You may also want to consider whether it is wise to file an N-400. You should truthfully discuss this matter in private with an experienced immigration attorney.
The above is general information and does not create an attorney-client relationship.
Filing tax returns under the "single" status while you were married likely was improper. Depending on your facts, you may owe taxes once you file under the correct filing status.
Persons owing income taxes and not making arrangements to pay them may be found to not have the requisite good moral character to become US citizens.
A failure to disclose prior marriages may be a misrepresentation of a material fact. If it is a misrepresentation of a material fact, not only would the application for naturalization be denied, your LPR status may also be in jeopardy. In addition, the government can go back at any time to revoke any immigration benefit obtained by a misrepresentation of a material fact.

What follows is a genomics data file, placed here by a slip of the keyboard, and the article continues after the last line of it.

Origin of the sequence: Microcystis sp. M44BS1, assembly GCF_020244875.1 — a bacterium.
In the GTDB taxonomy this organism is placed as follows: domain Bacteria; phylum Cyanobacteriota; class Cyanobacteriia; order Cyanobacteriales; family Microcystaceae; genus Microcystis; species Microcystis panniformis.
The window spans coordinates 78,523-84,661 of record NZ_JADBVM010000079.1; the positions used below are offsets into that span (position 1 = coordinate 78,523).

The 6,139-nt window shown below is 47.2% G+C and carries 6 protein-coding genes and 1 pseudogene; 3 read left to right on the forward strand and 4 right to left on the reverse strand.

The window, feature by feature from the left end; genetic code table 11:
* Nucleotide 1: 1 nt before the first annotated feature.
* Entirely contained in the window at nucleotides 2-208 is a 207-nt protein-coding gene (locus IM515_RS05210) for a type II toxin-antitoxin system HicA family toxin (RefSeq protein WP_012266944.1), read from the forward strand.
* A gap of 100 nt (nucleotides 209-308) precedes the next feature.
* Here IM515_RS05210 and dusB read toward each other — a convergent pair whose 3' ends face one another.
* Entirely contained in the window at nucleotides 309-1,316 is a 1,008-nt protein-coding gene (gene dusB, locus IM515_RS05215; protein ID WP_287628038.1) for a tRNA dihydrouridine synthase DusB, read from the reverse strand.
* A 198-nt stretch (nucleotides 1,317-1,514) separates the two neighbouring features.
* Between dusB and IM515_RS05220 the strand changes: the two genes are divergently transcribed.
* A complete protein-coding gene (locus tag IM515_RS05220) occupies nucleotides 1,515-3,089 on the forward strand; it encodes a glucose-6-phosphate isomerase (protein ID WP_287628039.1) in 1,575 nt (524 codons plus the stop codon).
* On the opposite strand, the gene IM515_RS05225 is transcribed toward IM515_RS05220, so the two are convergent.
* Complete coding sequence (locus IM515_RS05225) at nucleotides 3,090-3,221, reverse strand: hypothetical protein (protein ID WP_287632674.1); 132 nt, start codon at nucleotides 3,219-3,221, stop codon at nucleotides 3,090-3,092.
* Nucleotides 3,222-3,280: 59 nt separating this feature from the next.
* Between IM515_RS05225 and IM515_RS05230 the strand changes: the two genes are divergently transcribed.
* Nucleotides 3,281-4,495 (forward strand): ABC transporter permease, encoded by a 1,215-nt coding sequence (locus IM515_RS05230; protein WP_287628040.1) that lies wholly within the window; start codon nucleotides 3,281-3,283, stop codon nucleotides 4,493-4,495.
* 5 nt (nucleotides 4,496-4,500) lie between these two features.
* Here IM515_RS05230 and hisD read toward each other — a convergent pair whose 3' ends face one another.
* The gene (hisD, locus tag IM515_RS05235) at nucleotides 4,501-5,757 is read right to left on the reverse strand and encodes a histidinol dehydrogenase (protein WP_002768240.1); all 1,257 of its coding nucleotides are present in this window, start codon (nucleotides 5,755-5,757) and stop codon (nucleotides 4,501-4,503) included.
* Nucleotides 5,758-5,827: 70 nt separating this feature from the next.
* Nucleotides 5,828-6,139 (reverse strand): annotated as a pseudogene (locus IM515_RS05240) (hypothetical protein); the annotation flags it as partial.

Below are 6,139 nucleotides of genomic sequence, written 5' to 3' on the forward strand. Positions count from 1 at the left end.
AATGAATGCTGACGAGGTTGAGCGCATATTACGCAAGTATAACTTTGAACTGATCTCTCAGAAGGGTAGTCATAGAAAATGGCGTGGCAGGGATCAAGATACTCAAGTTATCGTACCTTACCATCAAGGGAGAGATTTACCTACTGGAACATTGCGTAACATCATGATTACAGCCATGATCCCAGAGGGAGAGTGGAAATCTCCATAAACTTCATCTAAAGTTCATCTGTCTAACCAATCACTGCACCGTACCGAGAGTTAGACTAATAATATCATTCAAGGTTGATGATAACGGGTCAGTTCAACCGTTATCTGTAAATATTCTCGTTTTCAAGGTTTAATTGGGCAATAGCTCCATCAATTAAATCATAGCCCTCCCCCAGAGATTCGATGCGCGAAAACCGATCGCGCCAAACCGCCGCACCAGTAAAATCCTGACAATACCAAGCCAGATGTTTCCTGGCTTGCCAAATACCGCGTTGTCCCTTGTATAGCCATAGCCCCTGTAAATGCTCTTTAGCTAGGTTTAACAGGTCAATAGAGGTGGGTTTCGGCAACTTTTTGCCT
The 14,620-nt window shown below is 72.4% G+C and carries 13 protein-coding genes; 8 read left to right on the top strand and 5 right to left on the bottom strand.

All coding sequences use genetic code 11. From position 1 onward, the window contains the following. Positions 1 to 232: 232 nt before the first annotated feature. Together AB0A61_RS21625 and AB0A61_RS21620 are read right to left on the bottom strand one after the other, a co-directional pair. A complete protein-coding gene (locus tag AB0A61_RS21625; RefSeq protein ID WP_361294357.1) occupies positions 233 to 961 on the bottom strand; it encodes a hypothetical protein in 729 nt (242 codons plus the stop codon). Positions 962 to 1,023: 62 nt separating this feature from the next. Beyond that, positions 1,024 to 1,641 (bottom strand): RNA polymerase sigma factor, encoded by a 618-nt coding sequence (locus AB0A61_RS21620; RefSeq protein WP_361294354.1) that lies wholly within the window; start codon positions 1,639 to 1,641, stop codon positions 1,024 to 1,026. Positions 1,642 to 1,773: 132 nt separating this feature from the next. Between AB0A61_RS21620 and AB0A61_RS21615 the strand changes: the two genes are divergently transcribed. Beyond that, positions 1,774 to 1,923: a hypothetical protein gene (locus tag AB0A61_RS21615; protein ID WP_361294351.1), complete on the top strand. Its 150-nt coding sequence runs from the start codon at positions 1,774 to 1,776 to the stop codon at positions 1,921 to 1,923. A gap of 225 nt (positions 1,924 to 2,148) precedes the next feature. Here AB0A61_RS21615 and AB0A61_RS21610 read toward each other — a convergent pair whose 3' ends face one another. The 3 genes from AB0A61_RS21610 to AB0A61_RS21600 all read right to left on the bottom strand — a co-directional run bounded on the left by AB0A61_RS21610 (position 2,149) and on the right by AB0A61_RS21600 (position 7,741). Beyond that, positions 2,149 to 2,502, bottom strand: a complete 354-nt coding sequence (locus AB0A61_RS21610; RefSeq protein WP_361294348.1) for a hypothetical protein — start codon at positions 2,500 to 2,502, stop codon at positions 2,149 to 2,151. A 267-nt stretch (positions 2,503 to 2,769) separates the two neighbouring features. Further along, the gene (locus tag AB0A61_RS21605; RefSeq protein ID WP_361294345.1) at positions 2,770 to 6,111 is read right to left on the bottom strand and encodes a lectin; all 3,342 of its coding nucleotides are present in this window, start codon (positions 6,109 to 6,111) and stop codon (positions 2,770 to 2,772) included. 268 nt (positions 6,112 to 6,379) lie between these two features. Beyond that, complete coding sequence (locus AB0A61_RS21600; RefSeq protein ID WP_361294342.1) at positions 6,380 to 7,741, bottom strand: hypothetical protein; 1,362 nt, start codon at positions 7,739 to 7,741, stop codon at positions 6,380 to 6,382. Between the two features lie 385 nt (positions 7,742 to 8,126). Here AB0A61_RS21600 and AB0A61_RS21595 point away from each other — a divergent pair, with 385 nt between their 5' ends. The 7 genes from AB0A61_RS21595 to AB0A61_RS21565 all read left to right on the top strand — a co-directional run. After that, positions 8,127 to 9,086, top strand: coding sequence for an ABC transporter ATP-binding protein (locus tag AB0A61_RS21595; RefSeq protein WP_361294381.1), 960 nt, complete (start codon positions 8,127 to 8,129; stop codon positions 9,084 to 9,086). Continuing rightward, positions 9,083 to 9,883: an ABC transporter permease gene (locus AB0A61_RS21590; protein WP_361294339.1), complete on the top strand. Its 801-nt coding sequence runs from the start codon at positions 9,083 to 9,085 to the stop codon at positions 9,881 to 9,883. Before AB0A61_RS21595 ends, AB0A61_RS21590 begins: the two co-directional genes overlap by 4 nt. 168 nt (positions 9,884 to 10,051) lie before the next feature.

You may want to review your specific facts with your attorney to see your legal options.
I agree with the analysis of the taxpayer filing status and possible tax liability and good moral character issues. But I don't think that a misrepresentation about marital status in an N-400 application is a "material" misrepresentation, simply because naturalization eligibility does not turn on whether the applicant is married or not. Nonetheless, a naturalization application may be denied for misrepresentation even if the misrepresentation is not material. In this case, I do not think that the LPR status is in jeopardy, but it is nonetheless wise for him to obtain competent counsel from a good lawyer.
Scott D. Pollock
Scott D. Pollock & Associates, P.C.
105 W. Madison, Suite 2200
Chicago, IL 60602
fax: (312) 444-1950
Please visit our renovated website at www.lawfirm1.com, which allows client access to case status, enhanced information on services, and other convenient features.